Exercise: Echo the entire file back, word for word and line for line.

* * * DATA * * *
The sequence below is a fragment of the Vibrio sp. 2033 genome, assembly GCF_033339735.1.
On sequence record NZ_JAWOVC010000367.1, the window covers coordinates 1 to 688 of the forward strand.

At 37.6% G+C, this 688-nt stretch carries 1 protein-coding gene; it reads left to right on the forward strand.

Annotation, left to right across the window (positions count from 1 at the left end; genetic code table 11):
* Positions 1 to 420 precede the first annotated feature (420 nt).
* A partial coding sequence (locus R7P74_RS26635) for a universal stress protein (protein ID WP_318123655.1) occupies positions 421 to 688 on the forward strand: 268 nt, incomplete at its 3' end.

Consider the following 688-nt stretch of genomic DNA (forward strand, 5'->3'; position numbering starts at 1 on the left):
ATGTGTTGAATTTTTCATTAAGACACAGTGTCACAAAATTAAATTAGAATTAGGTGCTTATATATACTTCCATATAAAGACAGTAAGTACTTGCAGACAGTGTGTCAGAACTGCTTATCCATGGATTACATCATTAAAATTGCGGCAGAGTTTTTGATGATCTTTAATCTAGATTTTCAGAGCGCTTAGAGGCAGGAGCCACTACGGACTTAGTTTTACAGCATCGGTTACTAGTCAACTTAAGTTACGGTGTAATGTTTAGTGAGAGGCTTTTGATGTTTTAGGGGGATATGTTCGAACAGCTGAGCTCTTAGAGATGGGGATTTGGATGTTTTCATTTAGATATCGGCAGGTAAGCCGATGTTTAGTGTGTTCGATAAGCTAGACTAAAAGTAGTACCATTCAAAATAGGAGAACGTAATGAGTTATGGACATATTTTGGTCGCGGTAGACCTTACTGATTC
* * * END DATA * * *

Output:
The sequence below is a fragment of the Vibrio sp. 2033 genome, assembly GCF_033339735.1.
On sequence record NZ_JAWOVC010000367.1, the window covers coordinates 1 to 688 of the forward strand.

At 37.6% G+C, this 688-nt stretch carries 1 protein-coding gene; it reads left to right on the forward strand.

Annotation, left to right across the window (positions count from 1 at the left end; genetic code table 11):
* Positions 1 to 420 precede the first annotated feature (420 nt).
* A partial coding sequence (locus R7P74_RS26635) for a universal stress protein (protein ID WP_318123655.1) occupies positions 421 to 688 on the forward strand: 268 nt, incomplete at its 3' end.

Consider the following 688-nt stretch of genomic DNA (forward strand, 5'->3'; position numbering starts at 1 on the left):
ATGTGTTGAATTTTTCATTAAGACACAGTGTCACAAAATTAAATTAGAATTAGGTGCTTATATATACTTCCATATAAAGACAGTAAGTACTTGCAGACAGTGTGTCAGAACTGCTTATCCATGGATTACATCATTAAAATTGCGGCAGAGTTTTTGATGATCTTTAATCTAGATTTTCAGAGCGCTTAGAGGCAGGAGCCACTACGGACTTAGTTTTACAGCATCGGTTACTAGTCAACTTAAGTTACGGTGTAATGTTTAGTGAGAGGCTTTTGATGTTTTAGGGGGATATGTTCGAACAGCTGAGCTCTTAGAGATGGGGATTTGGATGTTTTCATTTAGATATCGGCAGGTAAGCCGATGTTTAGTGTGTTCGATAAGCTAGACTAAAAGTAGTACCATTCAAAATAGGAGAACGTAATGAGTTATGGACATATTTTGGTCGCGGTAGACCTTACTGATTC